lesson six entering and editing data in tables

Download Lesson Six   Entering And Editing Data In Tables

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  • 1. Adding and Editing Data in Tables
    Lesson 6 ( ACCESS 2007)
  • 2. Access 2007 databases hold the actual data records inside tables. You can add, edit, and delete records directly from these tables. This lesson will show you how to work in the tables to add new records, as well as how to edit existing records using commands like Copy and Paste and Find and Replace. It will also discuss the dangers involved in deleting records from a table and the importance of setting validation rules and other field properties and to ensure that data is valid.
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  • 3. Adding Records to Tables
    When you enter records into your table, you are populating the database. In Access 2007, you can do this a few different ways.
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  • 4. To Add Records in the New Record Row:
    Click the record row with the asterisk that appears at the bottom of the table.
    Type the data into the appropriate fields.
    Hit Enter or the Tab key to move to the next field.
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  • 5. To Add Records with the New Record Navigation Button:
    Click the New Record button in the navigation bar. The navigation bar is located in the bottom left corner of the open object pane.
    Type the data into the appropriate fields.
    Hit Enter or the Tab key to move to the next field.
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  • 6. To Add Records with the New Record Command:
    Click the New Record command in the Records group in the Ribbon.
    Type the data into the appropriate fields.
    Hit the Enter or the Tab key to move to the next field.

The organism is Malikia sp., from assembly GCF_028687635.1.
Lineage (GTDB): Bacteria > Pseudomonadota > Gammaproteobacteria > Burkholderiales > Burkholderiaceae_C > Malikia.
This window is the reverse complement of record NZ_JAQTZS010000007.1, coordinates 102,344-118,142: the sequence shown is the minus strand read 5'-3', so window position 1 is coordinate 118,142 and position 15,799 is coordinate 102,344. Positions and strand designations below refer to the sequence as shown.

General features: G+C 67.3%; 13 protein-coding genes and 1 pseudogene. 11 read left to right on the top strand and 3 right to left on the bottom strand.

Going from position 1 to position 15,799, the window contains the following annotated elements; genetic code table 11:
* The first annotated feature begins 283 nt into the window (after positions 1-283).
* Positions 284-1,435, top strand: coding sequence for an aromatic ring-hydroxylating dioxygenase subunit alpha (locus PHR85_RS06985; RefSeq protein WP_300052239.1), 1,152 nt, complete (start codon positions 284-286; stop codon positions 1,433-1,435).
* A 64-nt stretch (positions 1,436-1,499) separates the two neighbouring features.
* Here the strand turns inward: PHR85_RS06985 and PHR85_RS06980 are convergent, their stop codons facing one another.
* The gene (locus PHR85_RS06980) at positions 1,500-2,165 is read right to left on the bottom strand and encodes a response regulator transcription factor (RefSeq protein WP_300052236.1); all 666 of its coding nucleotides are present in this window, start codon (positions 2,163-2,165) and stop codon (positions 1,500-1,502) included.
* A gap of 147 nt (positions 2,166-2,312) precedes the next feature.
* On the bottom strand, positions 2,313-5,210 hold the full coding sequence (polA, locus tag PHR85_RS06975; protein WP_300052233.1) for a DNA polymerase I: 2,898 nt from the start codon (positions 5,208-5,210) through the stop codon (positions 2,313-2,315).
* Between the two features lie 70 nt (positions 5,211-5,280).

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  • 7. Editing Records in Tables
    Sometimes it is necessary to edit records in the database. Like with every other task in Access 2007, this can be done several different ways.
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  • 8. To Edit a Record Directly:
    Scroll through the records or use the Navigation Buttons in the navigation bar to find the record to edit.
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  • 9. Click the cell that contains the information that must be edited. A pencil icon appears to indicate edit mode.
    Type the new information into the field
    Click outside of the record row to apply the change.
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  • 10. To Edit a Record using Find and Replace:
    Click the Find command in the Find group on the Ribbon.
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  • 11. The Find and Replace dialogue box opens.
    Tell Access what to find by typing it into the Find What: area.
    Type the replace term in the Replace With: area.
    Tell Access where to look with the Look In: drop down list. Tip--The first choice in, the drop down is the field you were last in in the table.
    Tell Access what to Match: Any part of the field, the whole field, or just the start of the field.
    Tell Access how to Search: Up finds records above the cursor, Down finds records below the cursor, and All searches all records.
    Click on one of the action options:
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  • 12. Click on one of the action options:
    Find Next will find the next instance of the word in the table.
    Replace will put the new word into the table, overwriting what is currently there.
    Use Cancel to stop the edit process.
    • CAUTION: DO NOT use Replace All , as it will overwrite every instance of the Find term in the table, which can have a serious impact on your data.